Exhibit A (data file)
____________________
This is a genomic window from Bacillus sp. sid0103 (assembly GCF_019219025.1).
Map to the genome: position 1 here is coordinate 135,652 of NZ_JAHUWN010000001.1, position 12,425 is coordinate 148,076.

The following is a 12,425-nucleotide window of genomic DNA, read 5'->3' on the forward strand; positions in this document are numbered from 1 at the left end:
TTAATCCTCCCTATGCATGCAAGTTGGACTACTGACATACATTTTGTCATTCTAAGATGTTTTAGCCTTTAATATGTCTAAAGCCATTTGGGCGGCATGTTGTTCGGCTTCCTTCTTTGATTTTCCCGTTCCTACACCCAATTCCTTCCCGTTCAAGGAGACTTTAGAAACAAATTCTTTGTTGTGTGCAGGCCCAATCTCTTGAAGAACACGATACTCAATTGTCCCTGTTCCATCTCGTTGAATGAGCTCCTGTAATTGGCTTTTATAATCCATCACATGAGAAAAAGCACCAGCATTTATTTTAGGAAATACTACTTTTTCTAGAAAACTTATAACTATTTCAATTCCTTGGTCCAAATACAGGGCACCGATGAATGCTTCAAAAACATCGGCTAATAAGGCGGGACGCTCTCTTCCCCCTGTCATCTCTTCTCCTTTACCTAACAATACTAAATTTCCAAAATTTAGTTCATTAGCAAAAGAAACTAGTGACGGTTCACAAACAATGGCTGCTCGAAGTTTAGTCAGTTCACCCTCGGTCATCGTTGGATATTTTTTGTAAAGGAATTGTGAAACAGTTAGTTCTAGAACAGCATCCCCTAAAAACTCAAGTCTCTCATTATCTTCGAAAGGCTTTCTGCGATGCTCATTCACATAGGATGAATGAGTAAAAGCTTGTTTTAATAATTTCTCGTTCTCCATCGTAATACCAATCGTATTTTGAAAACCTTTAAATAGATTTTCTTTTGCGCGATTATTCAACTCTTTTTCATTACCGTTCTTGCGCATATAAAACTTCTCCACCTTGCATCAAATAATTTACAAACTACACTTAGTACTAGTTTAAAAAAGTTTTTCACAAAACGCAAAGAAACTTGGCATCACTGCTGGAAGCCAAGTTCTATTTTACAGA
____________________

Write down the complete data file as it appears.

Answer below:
This is a genomic window from Bacillus sp. sid0103 (assembly GCF_019219025.1).
Map to the genome: position 1 here is coordinate 135,652 of NZ_JAHUWN010000001.1, position 12,425 is coordinate 148,076.

The following is a 12,425-nucleotide window of genomic DNA, read 5'->3' on the forward strand; positions in this document are numbered from 1 at the left end:
TTAATCCTCCCTATGCATGCAAGTTGGACTACTGACATACATTTTGTCATTCTAAGATGTTTTAGCCTTTAATATGTCTAAAGCCATTTGGGCGGCATGTTGTTCGGCTTCCTTCTTTGATTTTCCCGTTCCTACACCCAATTCCTTCCCGTTCAAGGAGACTTTAGAAACAAATTCTTTGTTGTGTGCAGGCCCAATCTCTTGAAGAACACGATACTCAATTGTCCCTGTTCCATCTCGTTGAATGAGCTCCTGTAATTGGCTTTTATAATCCATCACATGAGAAAAAGCACCAGCATTTATTTTAGGAAATACTACTTTTTCTAGAAAACTTATAACTATTTCAATTCCTTGGTCCAAATACAGGGCACCGATGAATGCTTCAAAAACATCGGCTAATAAGGCGGGACGCTCTCTTCCCCCTGTCATCTCTTCTCCTTTACCTAACAATACTAAATTTCCAAAATTTAGTTCATTAGCAAAAGAAACTAGTGACGGTTCACAAACAATGGCTGCTCGAAGTTTAGTCAGTTCACCCTCGGTCATCGTTGGATATTTTTTGTAAAGGAATTGTGAAACAGTTAGTTCTAGAACAGCATCCCCTAAAAACTCAAGTCTCTCATTATCTTCGAAAGGCTTTCTGCGATGCTCATTCACATAGGATGAATGAGTAAAAGCTTGTTTTAATAATTTCTCGTTCTCCATCGTAATACCAATCGTATTTTGAAAACCTTTAAATAGATTTTCTTTTGCGCGATTATTCAACTCTTTTTCATTACCGTTCTTGCGCATATAAAACTTCTCCACCTTGCATCAAATAATTTACAAACTACACTTAGTACTAGTTTAAAAAAGTTTTTCACAAAACGCAAAGAAACTTGGCATCACTGCTGGAAGCCAAGTTCTATTTTACAGA